First off, a big old Howdy! from your alma mater‘s official Digital Collections blog!
It seems like you guys are everywhere these days: doing publicity for Season 3 of your awesome show, going on the lecture circuit, showing up on the morning shows – and all while running the insanely popular Magnolia Market (an enterprise wonderfully adapted to its original structure, which we featured in this post). Yes, it seems one can’t turn a corner in this town without seeing something related to your very successful ventures, and we couldn’t be prouder of you!
But if you’ve got a spare moment of downtime (ha!) and want to do a little light reading about Baylor’s history with renovations, we’d love it if you’d come along with us in this post and see some of the changes made to our beloved campus in its 170 year history. Here you’ll see some photos of buildings long gone, unique looks at how things “used to be” for current buildings and even some images of things that were never meant to be. Off we go!
Old Main prior to renovations (and restoration of its steeples)
From the 1973 Round Up
This photo captures one of Baylor’s most iconic buildings with two significant points of interest: the original windows (including 4-over-4 double-hung sash windows and “swamp cooler” window units) and without their iconic steeples. The steeples were removed in the wake of the 1953 Waco tornado that killed more than 100 people. They were thought to be a potential source of injury should they be sheared off if a similar storm hit campus, so they were removed for safety reasons.
Here’s a view of an adjacent building, Georgia Burleson Hall, under renovation during the 1970s from The Texas Collection Photographic Archive.
Baylor Theater building
From the 1981 Round Up
This photo of the Baylor Theater building (home to productions under Baylor’s most famous theater professor, Paul Baker) was taken shortly before it was razed to make room for a Baptist Student Union building.
Steve Hudson Memorial Bear Plaza
From the 1978 Round Up
The forerunner to the modern Williams Bear Habitat, the Steve Hudson Memorial Bear Plaza made its debut in the late 1970s and featured a pretty sweet multi-level fountain!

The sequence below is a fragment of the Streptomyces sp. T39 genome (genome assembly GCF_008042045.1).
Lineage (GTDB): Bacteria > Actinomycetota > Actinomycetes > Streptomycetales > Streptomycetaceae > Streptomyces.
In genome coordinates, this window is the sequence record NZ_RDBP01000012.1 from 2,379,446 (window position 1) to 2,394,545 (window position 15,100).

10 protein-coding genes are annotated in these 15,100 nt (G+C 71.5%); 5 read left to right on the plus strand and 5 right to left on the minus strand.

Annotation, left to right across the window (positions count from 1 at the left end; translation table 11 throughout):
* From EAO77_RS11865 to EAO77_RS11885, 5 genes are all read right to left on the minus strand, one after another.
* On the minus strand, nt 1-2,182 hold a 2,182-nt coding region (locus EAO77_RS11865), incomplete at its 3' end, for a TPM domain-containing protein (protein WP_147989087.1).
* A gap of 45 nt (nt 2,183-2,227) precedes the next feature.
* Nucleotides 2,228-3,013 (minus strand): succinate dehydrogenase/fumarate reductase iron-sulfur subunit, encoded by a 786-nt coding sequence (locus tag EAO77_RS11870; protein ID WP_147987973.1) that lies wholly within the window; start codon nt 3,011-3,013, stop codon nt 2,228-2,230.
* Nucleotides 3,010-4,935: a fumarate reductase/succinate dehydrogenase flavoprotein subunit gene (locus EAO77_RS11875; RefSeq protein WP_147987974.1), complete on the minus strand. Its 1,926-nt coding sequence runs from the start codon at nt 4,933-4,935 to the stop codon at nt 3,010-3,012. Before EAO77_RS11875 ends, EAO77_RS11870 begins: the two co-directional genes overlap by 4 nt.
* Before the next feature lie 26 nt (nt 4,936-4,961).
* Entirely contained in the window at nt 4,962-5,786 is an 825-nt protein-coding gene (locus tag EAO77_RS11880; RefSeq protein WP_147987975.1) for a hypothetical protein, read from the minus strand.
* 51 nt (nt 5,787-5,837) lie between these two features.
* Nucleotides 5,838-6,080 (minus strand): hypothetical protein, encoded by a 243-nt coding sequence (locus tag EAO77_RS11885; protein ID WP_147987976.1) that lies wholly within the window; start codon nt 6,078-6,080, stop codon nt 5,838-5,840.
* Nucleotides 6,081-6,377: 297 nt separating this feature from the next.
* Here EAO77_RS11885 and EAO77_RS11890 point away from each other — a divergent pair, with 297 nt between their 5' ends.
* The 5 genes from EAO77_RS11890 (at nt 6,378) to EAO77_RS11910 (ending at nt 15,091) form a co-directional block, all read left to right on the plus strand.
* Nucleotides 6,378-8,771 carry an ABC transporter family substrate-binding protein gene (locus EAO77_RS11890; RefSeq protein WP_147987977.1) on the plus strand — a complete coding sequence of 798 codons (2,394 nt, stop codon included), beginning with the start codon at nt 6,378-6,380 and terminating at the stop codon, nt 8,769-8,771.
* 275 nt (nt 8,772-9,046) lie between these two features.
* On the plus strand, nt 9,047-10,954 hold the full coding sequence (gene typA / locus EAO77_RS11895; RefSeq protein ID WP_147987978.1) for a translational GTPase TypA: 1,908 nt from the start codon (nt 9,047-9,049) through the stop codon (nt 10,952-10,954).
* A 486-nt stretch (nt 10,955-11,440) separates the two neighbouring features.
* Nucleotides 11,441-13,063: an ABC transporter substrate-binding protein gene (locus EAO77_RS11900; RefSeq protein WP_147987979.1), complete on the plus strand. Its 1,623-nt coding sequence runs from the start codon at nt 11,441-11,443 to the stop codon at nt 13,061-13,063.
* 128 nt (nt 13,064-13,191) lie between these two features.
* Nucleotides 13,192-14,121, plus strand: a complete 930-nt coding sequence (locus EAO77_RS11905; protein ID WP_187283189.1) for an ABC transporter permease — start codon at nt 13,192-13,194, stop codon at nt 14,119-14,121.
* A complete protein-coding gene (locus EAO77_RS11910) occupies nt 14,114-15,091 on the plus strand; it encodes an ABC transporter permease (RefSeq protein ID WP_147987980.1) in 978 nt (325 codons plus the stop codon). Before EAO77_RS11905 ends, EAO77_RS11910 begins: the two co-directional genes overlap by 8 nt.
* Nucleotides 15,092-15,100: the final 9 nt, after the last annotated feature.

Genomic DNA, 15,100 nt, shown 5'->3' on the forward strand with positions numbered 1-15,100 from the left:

Construction on streets through campus
From the 1984 Round Up
When the City of Waco ceded jurisdiction over the streets running through campus to the university, construction became the name of the game. Portions of Third, Fourth, Fifth and Seventh Streets were all being worked on during the early ’80’s, leading to the appearance of the phrase, “Excuse the Inconvenience, Baylor is Improving.”
Construction of Truett Seminary
From the 2001 Round Up
Painting the SUB white-rose
From the October 4, 1972 Lariat
Here’s a scene that no doubt looks pretty familiar: guy on some scaffolding, can of paint and a brush. But I’d wager it’s probably been a while since “white-rose” was the color of choice for any of your projects!
Proposed renovations for Burleson Quadrangle and surrounding environs
From The Texas Collection Photographic Archive
Sometimes we find the things that weren’t carried out to be more interesting than the things that come to be. This proposed plan for renovations to the historic core of campus included a pretty conspicuous fountain or other feature in a roundabout area where the Rosenbalm Fountain stands today.
Moody Library security station
From the Architecture Collection
Architect’s study model – Moody Memorial Library
From the Architecture Collection
Finally, we close with two images related to the place where we do our thing: Moody Memorial Library. First is a proposed exit check / security gate for the main lobby that very neatly divided patrons into “Visitors” and “Baylor” people. Below, something you don’t see as much since CAD and 3D modeling became all the rage: a model of what the building would look like upon completion in 1968. (And no, it’s not a library for ants.)
We hope you both enjoyed this very quick look at some of the renovations we’ve seen on campus in the past half-century or so. If you ever want a tour, or to see some of these archival materials on our 84″ 4K display, drop us a line at email@example.com. And keep doing what you do to make Waco a more beautiful, creative and nationally-known place!
This post is part of a series of Open Letters to musicians, authors and others that we hope will connect our collections to prominent people in America. If you have someone to suggest, or if you’re the subject of this post and want to drop us a line, send us an email (firstname.lastname@example.org). Materials in this post came from The Texas Collection, the University Archives and the Architecture Collection.